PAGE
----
Quoth the raven, `Nevermore.’

`Prophet!’ said I, `thing of evil! – prophet still, if bird or devil! –
Whether tempter sent, or whether tempest tossed thee here ashore,
Desolate yet all undaunted, on this desert land enchanted –
On this home by horror haunted – tell me truly, I implore –
Is there – is there balm in Gilead? – tell me – tell me, I implore!’
Quoth the raven, `Nevermore.’

`Prophet!’ said I, `thing of evil! – prophet still, if bird or devil!
By that Heaven that bends above us – by that God we both adore –
Tell this soul with sorrow laden if, within the distant Aidenn,
It shall clasp a sainted maiden whom the angels name Lenore –
Clasp a rare and radiant maiden, whom the angels name Lenore?’
Quoth the raven, `Nevermore.’

`Be that word our sign of parting, bird or fiend!’ I shrieked upstarting –
`Get thee back into the tempest and the Night’s Plutonian shore!
Leave no black plume as a token of that lie thy soul hath spoken!
Leave my loneliness unbroken! – quit the bust above my door!
Take thy beak from out my heart, and take thy form from off my door!’
Quoth the raven, `Nevermore.’

And the raven, never flitting, still is sitting, still is sitting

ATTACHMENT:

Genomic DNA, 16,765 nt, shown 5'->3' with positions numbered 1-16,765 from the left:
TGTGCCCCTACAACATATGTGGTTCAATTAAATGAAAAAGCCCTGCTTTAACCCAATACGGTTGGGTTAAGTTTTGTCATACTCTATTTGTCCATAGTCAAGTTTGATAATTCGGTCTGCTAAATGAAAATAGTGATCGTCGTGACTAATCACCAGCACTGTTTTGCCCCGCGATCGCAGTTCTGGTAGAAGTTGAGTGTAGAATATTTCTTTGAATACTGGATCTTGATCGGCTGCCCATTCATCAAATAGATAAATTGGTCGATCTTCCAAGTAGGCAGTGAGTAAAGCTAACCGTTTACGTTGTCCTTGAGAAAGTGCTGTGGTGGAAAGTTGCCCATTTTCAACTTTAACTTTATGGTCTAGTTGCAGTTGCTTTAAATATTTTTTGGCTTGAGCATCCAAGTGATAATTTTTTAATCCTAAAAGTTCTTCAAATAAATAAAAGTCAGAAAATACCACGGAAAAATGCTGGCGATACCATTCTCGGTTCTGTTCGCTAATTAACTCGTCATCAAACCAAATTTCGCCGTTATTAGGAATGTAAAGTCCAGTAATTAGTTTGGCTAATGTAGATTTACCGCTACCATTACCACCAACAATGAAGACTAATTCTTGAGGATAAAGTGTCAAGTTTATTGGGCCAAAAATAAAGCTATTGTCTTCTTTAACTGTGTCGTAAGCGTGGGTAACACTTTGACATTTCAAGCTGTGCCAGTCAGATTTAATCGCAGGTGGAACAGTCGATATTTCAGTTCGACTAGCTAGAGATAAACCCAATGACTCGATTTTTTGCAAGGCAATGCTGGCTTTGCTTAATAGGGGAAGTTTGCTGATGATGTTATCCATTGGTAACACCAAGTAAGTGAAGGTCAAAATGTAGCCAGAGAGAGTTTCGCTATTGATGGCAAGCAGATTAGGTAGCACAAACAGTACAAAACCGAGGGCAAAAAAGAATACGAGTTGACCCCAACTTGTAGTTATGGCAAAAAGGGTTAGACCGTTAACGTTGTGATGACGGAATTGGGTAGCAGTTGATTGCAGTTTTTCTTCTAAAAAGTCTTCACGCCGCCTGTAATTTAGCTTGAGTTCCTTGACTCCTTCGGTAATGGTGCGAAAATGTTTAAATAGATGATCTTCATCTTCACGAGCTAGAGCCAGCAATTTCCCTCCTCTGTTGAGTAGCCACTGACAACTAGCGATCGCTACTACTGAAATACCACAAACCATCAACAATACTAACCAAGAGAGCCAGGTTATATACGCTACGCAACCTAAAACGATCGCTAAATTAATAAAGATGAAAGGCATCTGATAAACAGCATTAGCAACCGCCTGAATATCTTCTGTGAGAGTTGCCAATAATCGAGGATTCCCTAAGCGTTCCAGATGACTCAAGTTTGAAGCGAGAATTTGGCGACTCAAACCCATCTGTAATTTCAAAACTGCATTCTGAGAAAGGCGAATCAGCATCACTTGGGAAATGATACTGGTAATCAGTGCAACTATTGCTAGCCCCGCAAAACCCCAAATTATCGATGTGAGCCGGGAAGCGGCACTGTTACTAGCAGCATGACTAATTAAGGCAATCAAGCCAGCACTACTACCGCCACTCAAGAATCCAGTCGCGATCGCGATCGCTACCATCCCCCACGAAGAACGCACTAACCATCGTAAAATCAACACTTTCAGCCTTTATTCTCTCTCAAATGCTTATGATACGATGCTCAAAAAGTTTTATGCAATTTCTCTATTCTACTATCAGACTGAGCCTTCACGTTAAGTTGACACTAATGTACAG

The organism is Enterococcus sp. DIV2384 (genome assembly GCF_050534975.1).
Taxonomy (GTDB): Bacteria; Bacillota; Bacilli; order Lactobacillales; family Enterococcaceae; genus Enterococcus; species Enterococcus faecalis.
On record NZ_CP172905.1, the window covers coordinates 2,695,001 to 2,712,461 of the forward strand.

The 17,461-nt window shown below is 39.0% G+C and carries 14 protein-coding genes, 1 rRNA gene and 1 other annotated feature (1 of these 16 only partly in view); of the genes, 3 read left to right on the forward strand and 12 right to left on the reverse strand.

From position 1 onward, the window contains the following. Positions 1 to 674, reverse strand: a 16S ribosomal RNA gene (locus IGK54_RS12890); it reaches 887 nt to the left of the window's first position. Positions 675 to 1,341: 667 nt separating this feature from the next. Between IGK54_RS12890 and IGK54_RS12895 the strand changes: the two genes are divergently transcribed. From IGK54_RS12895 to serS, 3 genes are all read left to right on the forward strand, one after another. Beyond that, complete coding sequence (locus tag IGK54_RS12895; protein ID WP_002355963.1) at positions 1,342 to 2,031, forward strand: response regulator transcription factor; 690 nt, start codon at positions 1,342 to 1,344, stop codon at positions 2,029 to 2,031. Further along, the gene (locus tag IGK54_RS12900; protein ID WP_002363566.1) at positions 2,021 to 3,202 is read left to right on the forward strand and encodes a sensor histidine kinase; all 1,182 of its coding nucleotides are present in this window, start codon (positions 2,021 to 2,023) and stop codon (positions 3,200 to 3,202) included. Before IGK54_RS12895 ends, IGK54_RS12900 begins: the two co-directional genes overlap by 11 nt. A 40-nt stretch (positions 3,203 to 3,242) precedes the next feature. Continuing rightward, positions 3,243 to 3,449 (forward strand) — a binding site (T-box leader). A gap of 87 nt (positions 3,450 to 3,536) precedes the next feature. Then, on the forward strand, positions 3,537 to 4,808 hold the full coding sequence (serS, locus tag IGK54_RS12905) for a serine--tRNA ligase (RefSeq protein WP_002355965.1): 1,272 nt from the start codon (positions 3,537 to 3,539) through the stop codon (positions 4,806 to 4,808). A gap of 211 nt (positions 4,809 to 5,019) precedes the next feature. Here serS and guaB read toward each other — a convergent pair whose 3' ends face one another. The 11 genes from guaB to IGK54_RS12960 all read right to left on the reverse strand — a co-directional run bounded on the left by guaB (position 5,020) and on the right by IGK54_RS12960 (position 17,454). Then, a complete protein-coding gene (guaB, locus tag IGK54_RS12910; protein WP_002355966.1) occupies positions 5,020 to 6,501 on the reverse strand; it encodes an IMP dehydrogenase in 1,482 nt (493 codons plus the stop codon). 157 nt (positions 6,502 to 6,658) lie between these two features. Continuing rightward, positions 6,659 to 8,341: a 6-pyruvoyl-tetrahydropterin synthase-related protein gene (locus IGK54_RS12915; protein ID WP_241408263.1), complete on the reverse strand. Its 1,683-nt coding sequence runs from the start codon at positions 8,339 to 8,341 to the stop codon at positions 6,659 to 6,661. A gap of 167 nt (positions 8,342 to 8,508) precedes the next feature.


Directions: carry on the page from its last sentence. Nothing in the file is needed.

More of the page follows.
On the pallid bust of Pallas just above my chamber door;
And his eyes have all the seeming of a demon’s that is dreaming,
And the lamp-light o’er him streaming throws his shadow on the floor;
And my soul from out that shadow that lies floating on the floor
Shall be lifted – nevermore!

Alone 

From childhood’s hour I have not been
As others were—I have not seen
As others saw—I could not bring
My passions from a common spring—
From the same source I have not taken
My sorrow—I could not awaken
My heart to joy at the same tone—
And all I lov’d—I lov’d alone—
Then—in my childhood—in the dawn
Of a most stormy life—was drawn
From ev’ry depth of good and ill
The mystery which binds me still—
From the torrent, or the fountain—
From the red cliff of the mountain—
From the sun that ’round me roll’d
In its autumn tint of gold—
From the lightning in the sky
As it pass’d me flying by—
From the thunder, and the storm—